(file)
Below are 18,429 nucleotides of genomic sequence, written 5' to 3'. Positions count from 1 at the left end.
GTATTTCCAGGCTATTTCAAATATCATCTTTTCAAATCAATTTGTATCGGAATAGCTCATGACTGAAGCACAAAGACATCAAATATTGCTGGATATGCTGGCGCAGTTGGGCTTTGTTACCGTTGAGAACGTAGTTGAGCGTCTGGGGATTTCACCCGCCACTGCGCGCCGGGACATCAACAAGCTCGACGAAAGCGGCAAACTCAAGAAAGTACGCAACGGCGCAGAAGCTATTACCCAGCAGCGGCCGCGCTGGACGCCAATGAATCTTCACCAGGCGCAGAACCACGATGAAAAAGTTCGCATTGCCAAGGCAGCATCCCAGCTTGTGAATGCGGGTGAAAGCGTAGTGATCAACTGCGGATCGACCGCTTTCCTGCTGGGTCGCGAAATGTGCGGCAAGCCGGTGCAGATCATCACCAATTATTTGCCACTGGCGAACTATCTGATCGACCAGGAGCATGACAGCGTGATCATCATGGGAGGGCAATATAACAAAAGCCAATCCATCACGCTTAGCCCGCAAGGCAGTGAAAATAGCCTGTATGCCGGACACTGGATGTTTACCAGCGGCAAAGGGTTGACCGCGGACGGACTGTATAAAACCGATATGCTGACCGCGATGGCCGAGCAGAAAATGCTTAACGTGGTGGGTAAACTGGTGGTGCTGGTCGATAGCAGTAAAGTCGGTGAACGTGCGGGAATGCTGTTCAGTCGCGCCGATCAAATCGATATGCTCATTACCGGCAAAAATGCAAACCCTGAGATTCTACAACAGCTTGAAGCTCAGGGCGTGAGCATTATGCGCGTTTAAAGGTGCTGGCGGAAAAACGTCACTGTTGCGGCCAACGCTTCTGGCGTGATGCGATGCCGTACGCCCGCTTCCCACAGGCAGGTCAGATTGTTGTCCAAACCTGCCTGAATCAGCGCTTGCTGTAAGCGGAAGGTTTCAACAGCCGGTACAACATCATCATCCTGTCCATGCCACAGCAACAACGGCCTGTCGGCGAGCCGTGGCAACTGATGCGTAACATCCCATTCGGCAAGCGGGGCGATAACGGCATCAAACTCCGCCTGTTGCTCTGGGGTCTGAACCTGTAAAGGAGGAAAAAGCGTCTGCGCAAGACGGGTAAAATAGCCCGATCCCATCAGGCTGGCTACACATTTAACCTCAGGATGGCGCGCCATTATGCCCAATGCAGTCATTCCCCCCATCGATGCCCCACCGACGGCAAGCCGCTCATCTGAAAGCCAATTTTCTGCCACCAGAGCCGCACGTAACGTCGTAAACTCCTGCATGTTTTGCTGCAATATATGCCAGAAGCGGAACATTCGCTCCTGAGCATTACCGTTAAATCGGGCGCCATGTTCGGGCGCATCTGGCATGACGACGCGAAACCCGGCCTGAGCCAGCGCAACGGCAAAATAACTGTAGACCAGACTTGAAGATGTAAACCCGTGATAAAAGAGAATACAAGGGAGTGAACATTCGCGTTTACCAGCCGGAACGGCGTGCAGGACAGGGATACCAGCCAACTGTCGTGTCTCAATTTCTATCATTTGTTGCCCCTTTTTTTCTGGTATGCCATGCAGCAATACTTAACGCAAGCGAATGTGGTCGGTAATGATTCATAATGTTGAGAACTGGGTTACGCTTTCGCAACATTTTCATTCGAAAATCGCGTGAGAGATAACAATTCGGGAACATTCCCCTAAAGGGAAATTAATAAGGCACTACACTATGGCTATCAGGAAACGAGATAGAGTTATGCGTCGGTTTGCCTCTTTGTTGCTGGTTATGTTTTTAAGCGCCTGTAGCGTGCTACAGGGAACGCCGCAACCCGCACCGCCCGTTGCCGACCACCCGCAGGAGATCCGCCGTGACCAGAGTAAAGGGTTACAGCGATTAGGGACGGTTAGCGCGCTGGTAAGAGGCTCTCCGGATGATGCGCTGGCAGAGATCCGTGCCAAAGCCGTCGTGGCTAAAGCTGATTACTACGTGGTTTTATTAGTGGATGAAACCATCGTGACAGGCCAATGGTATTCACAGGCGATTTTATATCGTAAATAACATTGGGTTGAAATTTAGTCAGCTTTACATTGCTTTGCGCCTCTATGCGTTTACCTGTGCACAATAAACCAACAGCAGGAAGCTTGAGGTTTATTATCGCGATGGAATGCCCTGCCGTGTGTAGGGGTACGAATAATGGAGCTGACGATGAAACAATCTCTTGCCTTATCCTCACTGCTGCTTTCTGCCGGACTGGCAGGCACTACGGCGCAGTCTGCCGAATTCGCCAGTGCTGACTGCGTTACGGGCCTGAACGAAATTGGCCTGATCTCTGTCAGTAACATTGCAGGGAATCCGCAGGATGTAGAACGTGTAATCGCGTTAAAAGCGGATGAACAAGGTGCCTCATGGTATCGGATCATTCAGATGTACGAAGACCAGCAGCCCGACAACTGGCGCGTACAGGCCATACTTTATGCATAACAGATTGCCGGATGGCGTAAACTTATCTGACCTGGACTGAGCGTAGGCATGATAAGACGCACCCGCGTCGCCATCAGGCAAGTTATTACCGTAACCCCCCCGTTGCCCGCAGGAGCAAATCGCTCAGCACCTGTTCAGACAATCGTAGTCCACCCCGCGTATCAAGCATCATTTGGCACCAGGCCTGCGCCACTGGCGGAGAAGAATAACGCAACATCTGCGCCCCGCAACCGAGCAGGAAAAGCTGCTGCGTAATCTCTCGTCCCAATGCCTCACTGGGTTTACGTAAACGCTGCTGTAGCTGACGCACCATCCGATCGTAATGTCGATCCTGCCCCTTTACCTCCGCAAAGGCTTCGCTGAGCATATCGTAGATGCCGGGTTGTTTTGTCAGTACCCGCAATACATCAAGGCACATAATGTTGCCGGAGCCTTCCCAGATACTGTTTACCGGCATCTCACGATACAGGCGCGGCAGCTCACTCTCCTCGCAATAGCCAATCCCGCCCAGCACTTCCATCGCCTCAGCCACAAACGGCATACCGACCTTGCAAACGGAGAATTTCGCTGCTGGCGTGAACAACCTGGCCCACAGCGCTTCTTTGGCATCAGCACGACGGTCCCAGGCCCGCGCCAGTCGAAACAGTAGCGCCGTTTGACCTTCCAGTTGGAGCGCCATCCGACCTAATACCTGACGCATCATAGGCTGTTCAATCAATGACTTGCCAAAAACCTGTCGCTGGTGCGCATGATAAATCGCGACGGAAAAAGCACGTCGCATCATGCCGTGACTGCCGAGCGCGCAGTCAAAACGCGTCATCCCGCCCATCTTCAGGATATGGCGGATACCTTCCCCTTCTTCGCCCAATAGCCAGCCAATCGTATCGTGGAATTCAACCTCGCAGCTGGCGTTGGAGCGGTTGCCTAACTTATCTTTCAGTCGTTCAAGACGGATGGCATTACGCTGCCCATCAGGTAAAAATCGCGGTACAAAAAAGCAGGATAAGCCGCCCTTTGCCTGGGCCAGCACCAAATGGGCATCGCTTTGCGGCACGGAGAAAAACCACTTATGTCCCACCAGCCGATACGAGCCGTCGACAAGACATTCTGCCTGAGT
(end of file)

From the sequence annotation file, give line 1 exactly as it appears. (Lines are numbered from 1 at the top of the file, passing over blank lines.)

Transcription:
Below are 18,429 nucleotides of genomic sequence, written 5' to 3'. Positions count from 1 at the left end.